Syrian state media said the telegram thanked Moscow for its military support and vowed to accept nothing less than outright victory. Assad said the army was set on “attaining final victory” and “crushing the aggression.”
The government-owned Syrian Arab News Agency ran no report on the airstrike on the camp for internally displaced Syrians, focusing instead on Assad’s congratulatory message to Moscow, sent on Russia’s Victory Day, the anniversary of the defeat of Nazi Germany.
The Syrian president noted in his cable that Aleppo has become like Stalingrad, promising that “despite the brutality and cruelty of the enemy, and the great sacrifices and pains, our cities, towns, people and army will not be satisfied until they defeat the enemy and achieve victory serving the interests of Syria, the region, and the world.”
The Syrian regime has pledged to abide by a temporary truce when it comes to Aleppo. The “regime of calm,” as Damascus described it, came into effect at one a.m. (2200 GMT on Wednesday) for 48 hours, after two weeks of the most intense fighting the city, which is divided between the government and rebels, has seen in more than a year.
State Department spokesman Toner held out hope the Aleppo truce will get extended.
“They have given it a 48-hour time limit. We will let that delay proceed, but what we would like to see is of course this [cease-fire] continue and be as open-ended as possible,” he added.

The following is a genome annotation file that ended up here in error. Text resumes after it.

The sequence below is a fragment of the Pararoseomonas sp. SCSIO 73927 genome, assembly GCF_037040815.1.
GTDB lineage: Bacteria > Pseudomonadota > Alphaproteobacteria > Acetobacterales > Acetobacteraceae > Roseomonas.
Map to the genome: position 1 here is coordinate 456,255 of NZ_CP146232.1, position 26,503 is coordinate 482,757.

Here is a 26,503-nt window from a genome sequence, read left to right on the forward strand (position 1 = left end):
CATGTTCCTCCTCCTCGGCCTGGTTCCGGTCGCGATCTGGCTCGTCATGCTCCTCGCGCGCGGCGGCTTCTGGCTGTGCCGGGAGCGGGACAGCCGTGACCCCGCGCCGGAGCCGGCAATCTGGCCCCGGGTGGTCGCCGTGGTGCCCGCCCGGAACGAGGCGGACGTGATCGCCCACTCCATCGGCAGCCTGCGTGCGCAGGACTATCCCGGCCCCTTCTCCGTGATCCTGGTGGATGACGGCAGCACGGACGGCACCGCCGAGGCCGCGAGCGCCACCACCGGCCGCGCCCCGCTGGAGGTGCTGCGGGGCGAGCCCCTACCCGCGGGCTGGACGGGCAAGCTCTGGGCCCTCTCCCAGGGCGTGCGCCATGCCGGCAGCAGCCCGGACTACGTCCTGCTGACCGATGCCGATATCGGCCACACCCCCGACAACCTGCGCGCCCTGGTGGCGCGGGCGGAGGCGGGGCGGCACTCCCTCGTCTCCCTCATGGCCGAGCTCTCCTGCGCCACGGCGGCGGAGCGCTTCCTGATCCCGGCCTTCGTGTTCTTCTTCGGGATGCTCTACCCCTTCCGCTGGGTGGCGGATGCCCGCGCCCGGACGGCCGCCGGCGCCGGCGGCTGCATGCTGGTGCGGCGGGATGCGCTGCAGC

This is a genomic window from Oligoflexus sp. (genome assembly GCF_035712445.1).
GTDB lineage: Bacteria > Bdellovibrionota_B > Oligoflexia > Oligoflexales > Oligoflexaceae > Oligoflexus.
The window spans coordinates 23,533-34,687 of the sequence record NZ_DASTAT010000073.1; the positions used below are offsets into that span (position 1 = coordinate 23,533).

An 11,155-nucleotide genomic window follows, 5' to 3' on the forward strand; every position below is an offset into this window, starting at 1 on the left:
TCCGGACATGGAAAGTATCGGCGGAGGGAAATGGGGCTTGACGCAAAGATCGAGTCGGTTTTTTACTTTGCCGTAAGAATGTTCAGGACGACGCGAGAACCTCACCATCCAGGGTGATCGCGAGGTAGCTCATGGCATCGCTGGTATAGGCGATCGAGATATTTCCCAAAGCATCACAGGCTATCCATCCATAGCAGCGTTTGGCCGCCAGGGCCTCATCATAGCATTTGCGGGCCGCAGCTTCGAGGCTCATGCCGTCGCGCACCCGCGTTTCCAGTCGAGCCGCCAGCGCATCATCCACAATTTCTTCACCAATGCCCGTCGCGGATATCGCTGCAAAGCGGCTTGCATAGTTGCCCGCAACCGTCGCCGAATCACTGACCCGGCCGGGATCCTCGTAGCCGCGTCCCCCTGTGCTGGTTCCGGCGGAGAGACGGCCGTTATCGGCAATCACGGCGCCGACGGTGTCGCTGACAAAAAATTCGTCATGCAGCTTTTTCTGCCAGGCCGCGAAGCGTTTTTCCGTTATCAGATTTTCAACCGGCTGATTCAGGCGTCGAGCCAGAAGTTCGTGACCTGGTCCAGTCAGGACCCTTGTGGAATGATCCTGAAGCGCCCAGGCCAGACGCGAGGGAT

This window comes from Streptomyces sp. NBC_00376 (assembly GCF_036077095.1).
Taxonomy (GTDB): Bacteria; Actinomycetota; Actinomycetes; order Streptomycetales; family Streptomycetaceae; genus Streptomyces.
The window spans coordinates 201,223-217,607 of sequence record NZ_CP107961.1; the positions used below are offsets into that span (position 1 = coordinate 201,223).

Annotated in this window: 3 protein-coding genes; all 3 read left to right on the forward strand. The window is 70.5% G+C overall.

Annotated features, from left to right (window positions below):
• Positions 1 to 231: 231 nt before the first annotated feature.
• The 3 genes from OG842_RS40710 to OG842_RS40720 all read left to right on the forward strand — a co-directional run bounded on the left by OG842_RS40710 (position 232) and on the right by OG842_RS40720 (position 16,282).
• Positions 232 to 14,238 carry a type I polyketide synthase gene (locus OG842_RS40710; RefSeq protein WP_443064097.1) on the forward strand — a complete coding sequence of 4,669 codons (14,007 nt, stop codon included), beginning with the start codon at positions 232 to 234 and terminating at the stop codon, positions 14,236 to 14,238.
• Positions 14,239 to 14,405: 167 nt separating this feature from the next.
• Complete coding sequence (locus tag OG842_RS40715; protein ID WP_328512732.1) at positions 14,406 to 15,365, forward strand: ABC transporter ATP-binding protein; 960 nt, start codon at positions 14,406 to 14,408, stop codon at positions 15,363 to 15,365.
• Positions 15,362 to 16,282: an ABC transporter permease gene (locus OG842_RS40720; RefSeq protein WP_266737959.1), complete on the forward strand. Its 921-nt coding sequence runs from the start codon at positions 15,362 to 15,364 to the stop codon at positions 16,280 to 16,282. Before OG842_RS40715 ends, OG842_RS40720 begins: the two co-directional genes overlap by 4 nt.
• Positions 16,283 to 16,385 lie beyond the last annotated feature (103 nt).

Syrian army spokesmen accused al-Qaida affiliate Jabhat al Nusra and Islamist factions of violating the temporary truce in Aleppo, which was brokered by Washington and Moscow, accusing them of continuing indiscriminate shelling of government-held districts.
But locals reported that overnight clashes had eased, and shops started to open in the calm.
But Kamouna camp, which shelters more than 2,000 refugees, was anything but that when two warplanes struck it.
The camp is far from any major towns or cities.
Mamun al-Khatib, director of the Aleppo-based pro-rebel Shahba Press news agency, accused the Syrian government of the attack.
“Two regime aircraft fired four missiles on the camp,” Khatib said. “Two rockets fell near, causing people to panic, and two more fell inside, where a dozen tents caught fire.”
A purported video of the scene uploaded to the Internet by activists shows women wailing over the scorched bodies of children. “White Helmet” emergency workers can be seen trying to put out fires.
Idlib province is mainly controlled by Jabhat al Nusra and the Islamist faction Ahar al-Sham. Damascus and Moscow say both groups are terrorists.
Al-Qaida’s affiliate is excluded from a cease-fire agreed on in February, also brokered by Russia and the U.S.
On Wednesday, before the partial truce came into effect, Russian artillery units participated for the first time in ground fighting in Aleppo, which has suffered two weeks of blistering government airstrikes.
Dozens of people were killed in the city as rebels advanced into Syrian government-controlled western districts, according to political activists. The insurgents were forced to withdraw after several hours of intense fighting.
The rebel assault was mounted to disrupt regime forces, say rebel commanders who have long warned of a major offensive in the coming weeks to wrest back the battered insurgent-held districts of a city that remains a key battlefield prize for the government.